*The impact of this policy on child labor does not appear to have been studied.
†Policy was launched during the reporting period.
Although the Anti-Trafficking Plan was launched during the reporting period, there were no funds to implement it. Funds were not available to LRA because of the change in leadership on the issue of trafficking from MGFHR to MHRYS.(12) LRA is working to formulate an updated Anti-Trafficking Action Plan and budget.(3, 12)
In 2013, the Government of Maldives funded and participated in programs that include the goal of eliminating or preventing child labor, including its worst forms (Table 8).
|Blue Ribbon Campaign Against Human Trafficking†||Government campaign that aims to raise awareness of human trafficking in Maldives among students and the business community. Began in 2013, and implemented by the Ministry of Foreign Affairs.(23)|
|MGFHR's FCPS*||MGFHR-operated centers on many of the country's islands provide services such as temporary shelter, vocational training, and rehabilitation and counseling for children in need, which could include children rescued from abusive work situations.(2, 11, 18) FCPS established four new "safe homes" in early 2014 to provide short-term protections for women and children.(10)|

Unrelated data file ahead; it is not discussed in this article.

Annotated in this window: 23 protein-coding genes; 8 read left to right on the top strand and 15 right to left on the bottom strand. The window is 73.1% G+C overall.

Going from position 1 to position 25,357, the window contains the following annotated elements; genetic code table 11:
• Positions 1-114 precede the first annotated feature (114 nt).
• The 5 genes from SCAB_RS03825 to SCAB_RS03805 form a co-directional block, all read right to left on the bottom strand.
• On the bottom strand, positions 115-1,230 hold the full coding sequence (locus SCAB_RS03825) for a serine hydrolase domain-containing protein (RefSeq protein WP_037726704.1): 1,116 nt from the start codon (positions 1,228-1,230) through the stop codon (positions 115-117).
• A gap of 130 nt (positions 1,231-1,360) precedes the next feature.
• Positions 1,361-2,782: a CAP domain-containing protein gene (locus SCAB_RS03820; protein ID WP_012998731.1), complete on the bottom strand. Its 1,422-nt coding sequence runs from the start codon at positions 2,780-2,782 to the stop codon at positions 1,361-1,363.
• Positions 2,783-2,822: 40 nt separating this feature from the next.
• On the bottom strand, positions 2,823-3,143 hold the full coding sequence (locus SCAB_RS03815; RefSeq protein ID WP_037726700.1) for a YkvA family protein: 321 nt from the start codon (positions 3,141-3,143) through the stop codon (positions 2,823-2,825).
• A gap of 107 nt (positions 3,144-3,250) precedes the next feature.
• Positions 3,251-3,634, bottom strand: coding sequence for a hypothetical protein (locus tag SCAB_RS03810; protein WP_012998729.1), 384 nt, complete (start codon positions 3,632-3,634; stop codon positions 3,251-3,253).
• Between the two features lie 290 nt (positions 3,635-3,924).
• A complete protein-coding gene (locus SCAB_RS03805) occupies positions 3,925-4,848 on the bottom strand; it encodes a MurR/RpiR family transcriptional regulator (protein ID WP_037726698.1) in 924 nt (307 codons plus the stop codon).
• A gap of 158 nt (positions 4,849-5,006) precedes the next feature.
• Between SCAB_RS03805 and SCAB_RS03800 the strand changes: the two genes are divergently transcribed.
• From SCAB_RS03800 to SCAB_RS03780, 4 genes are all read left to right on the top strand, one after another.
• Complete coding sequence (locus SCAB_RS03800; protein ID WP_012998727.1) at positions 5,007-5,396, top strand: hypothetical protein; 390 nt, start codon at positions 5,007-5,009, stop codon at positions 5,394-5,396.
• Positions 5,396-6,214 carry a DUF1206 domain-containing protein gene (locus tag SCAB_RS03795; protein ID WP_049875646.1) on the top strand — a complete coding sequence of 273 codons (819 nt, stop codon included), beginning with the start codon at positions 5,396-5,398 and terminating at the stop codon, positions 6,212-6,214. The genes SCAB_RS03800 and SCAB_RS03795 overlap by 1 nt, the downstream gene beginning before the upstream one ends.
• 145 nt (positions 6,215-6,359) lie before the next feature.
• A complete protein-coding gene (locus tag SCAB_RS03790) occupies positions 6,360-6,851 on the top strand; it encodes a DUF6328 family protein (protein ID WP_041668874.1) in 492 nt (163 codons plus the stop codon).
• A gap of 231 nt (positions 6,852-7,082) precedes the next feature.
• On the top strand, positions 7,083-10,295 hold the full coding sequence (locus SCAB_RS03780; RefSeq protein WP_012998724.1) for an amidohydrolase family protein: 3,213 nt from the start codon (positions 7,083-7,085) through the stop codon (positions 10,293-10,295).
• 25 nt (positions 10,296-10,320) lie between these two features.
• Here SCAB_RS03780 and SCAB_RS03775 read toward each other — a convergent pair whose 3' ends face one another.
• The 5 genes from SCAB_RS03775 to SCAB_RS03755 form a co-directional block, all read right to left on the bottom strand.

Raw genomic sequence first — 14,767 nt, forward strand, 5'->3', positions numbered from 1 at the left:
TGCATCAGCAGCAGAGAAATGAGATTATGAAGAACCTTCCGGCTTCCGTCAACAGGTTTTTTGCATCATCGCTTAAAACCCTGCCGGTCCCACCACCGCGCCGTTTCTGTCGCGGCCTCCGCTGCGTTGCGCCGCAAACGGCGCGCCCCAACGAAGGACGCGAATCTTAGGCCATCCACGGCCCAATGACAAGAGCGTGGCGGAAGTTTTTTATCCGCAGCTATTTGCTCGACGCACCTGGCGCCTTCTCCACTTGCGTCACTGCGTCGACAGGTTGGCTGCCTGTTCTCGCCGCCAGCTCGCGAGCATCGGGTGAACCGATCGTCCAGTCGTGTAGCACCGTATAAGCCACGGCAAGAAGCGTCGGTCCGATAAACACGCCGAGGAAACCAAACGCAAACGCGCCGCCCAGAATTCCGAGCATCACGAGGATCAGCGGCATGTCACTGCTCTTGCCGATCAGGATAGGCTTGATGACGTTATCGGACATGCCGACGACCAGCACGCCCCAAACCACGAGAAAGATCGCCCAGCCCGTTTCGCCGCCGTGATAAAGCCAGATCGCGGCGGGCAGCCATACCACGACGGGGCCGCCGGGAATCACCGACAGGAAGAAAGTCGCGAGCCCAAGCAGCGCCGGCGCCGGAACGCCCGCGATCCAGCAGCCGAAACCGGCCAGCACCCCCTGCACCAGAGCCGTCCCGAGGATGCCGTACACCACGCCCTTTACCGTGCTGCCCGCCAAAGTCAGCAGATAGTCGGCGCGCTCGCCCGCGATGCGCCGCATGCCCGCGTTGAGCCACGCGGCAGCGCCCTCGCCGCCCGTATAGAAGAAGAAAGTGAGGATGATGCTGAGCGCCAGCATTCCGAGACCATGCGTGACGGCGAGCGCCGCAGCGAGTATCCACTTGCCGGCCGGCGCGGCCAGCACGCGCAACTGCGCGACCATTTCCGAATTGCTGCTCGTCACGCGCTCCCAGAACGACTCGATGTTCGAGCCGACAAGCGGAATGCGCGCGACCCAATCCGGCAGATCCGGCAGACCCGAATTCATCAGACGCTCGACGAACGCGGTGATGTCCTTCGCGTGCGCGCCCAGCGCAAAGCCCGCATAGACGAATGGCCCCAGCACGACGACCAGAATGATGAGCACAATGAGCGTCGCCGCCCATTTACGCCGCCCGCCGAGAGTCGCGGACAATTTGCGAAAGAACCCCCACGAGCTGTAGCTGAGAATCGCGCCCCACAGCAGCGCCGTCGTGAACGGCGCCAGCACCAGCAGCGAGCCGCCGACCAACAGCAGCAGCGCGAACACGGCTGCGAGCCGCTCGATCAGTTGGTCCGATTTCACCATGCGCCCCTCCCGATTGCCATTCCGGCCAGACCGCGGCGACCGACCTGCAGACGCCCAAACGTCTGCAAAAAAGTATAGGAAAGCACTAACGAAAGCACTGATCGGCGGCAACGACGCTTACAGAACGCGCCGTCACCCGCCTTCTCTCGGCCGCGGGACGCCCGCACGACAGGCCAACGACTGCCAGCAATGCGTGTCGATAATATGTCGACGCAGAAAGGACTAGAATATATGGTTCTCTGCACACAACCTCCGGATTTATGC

|Trafficking in Persons Victims Shelter||Government-operated shelter in Villingili island dedicated to trafficking victims. During 2013, provided services to women trafficking victims, but no children were served.(3)|
|Child Help Line||Government-maintained hotline used to report cases of child abuse and general issues that children face. No complaints involving child labor issues were forwarded from the hotline to LRA or MHRYS during 2013.(12, 24)|
|UNICEF Country Program*||UNICEF program that works with the government to monitor schools to ensure authorities and communities maintain safe and sanitary learning environments for children.(25) Also works to build capacity of FCPS staff to protect children from violence and abuse. Advocates for increased protections for children who are victims and witnesses of crimes.(25)|
|Enhancing Education Development Project*†‡||Jointly financed by World Bank and Government of Maldives. Approximately $10 million World Bank and $1 million Government of Maldives 5-year project that aims to strengthen access to and quality of primary and secondary education in Maldives.(26)|